A plea for community involvement in a peek at the past of a Bradford estate is bearing fruit.
In a link-up to the centenary of the First World War, the bid to preserve memories of Ravenscliffe has yielded valuable information.
But Ravenscliffe Community Association workers are hungry for more.
Irene Lofthouse, part of a Gateway Community Centre team which is driving the Seeds of the Past scheme, said: “We have a very good response from local history groups, people who lived in the area in the 1920s and 30s and older residents who say they will scour boxes in their attics for memorabilia. We are pleased with the way things are going, but we need lots more input from the community."
Seeds of the Past has won a £8,000 Heritage Lottery Fund grant to help research the origins of the estate. Researchers say, though, that recording and documentation of the early social history of Ravenscliffe seems to be negligible.
It is thought Ravenscliffe was built in response to the Homes Fit For Heroes effort to provide homes with gardens for those returning from conflict and foster a sense of community.
Volunteers are collecting oral histories, photos, documents, letters and family tales to build a picture of what life was really like during and after the Great War. Information will be collated and put up on a website. And half-day sessions are now being held at the Gateway for people to get involved.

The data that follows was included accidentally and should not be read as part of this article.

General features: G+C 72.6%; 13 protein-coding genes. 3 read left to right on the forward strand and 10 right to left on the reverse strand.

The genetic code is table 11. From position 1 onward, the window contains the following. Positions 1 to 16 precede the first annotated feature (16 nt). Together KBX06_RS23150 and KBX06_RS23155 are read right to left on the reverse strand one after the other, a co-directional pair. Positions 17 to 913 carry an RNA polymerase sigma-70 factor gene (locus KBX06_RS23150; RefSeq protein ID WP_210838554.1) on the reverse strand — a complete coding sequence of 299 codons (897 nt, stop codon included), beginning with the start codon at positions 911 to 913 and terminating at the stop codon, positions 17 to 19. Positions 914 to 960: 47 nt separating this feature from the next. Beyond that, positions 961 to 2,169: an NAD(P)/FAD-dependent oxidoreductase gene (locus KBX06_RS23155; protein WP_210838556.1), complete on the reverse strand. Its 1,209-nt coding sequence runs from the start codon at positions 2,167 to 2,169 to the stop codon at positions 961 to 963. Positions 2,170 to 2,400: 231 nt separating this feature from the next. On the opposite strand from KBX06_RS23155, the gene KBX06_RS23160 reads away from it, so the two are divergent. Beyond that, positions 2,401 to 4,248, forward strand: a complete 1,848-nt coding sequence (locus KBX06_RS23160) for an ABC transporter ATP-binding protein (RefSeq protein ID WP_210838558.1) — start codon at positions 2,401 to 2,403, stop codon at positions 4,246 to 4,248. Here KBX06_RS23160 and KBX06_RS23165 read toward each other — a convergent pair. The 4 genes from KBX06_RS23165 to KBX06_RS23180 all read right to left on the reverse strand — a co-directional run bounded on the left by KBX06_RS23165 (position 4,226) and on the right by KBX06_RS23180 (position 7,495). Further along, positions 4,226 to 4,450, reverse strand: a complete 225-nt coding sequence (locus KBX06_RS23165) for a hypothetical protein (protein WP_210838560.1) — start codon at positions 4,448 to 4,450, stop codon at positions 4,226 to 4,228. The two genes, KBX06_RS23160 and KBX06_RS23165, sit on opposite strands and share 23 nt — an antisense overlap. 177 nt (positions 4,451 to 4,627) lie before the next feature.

Events and performances are being led by Irene Lofthouse, a professional community artist who was born and raised in the area.
She said some of the memories have been particularly poignant. One lady told volunteers: “"I moved from Ravenscliffe in 1954 and it broke my heart. I wept bucketfuls.”
And a man said he thoroughly enjoyed his life in Ravenscliffe. That “it moulded the man he is today”.
“Anyone who wants to get involved or share memorabilia, should contact Arlene Borill at the Gateway Centre, 01274 636602.
l The project has unearthed an early aerial view of Ravenscliffe, taken by an organisation called Overland Air Views, but the find is shrouded in mystery.
Irene Lofthouse said: “No-one seems to know anything about them and we would really appreciate any information.” Anyone with information about this photo is asked to call the Gateway Centre.